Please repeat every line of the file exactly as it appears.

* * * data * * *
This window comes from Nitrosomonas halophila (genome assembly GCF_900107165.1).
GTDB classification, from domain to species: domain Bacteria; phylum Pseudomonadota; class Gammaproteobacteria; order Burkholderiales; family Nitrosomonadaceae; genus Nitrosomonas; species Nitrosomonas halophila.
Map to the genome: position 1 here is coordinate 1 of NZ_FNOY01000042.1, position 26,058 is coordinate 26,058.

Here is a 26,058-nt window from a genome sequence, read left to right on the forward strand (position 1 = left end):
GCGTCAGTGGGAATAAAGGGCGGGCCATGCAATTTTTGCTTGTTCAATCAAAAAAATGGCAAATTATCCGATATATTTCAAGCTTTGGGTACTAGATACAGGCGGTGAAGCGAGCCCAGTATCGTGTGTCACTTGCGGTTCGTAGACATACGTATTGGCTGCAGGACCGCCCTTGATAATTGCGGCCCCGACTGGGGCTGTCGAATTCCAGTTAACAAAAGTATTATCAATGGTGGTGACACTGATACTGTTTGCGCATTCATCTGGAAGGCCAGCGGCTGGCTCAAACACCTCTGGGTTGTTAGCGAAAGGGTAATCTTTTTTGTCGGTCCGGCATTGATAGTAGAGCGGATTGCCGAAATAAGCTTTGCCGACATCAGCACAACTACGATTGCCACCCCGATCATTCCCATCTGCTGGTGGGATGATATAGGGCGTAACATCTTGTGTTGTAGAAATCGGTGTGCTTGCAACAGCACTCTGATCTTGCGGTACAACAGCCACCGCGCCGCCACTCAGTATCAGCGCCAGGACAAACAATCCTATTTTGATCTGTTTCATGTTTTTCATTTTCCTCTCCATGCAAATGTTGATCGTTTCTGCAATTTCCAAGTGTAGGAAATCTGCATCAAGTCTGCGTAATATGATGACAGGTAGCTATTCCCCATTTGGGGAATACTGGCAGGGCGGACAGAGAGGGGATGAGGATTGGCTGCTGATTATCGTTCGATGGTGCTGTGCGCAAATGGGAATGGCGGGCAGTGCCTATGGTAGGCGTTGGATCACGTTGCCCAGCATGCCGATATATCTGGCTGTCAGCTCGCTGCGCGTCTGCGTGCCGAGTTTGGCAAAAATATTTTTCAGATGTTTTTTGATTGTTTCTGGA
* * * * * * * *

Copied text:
This window comes from Nitrosomonas halophila (genome assembly GCF_900107165.1).
GTDB classification, from domain to species: domain Bacteria; phylum Pseudomonadota; class Gammaproteobacteria; order Burkholderiales; family Nitrosomonadaceae; genus Nitrosomonas; species Nitrosomonas halophila.
Map to the genome: position 1 here is coordinate 1 of NZ_FNOY01000042.1, position 26,058 is coordinate 26,058.

Here is a 26,058-nt window from a genome sequence, read left to right on the forward strand (position 1 = left end):
GCGTCAGTGGGAATAAAGGGCGGGCCATGCAATTTTTGCTTGTTCAATCAAAAAAATGGCAAATTATCCGATATATTTCAAGCTTTGGGTACTAGATACAGGCGGTGAAGCGAGCCCAGTATCGTGTGTCACTTGCGGTTCGTAGACATACGTATTGGCTGCAGGACCGCCCTTGATAATTGCGGCCCCGACTGGGGCTGTCGAATTCCAGTTAACAAAAGTATTATCAATGGTGGTGACACTGATACTGTTTGCGCATTCATCTGGAAGGCCAGCGGCTGGCTCAAACACCTCTGGGTTGTTAGCGAAAGGGTAATCTTTTTTGTCGGTCCGGCATTGATAGTAGAGCGGATTGCCGAAATAAGCTTTGCCGACATCAGCACAACTACGATTGCCACCCCGATCATTCCCATCTGCTGGTGGGATGATATAGGGCGTAACATCTTGTGTTGTAGAAATCGGTGTGCTTGCAACAGCACTCTGATCTTGCGGTACAACAGCCACCGCGCCGCCACTCAGTATCAGCGCCAGGACAAACAATCCTATTTTGATCTGTTTCATGTTTTTCATTTTCCTCTCCATGCAAATGTTGATCGTTTCTGCAATTTCCAAGTGTAGGAAATCTGCATCAAGTCTGCGTAATATGATGACAGGTAGCTATTCCCCATTTGGGGAATACTGGCAGGGCGGACAGAGAGGGGATGAGGATTGGCTGCTGATTATCGTTCGATGGTGCTGTGCGCAAATGGGAATGGCGGGCAGTGCCTATGGTAGGCGTTGGATCACGTTGCCCAGCATGCCGATATATCTGGCTGTCAGCTCGCTGCGCGTCTGCGTGCCGAGTTTGGCAAAAATATTTTTCAGATGTTTTTTGATTGTTTCTGGA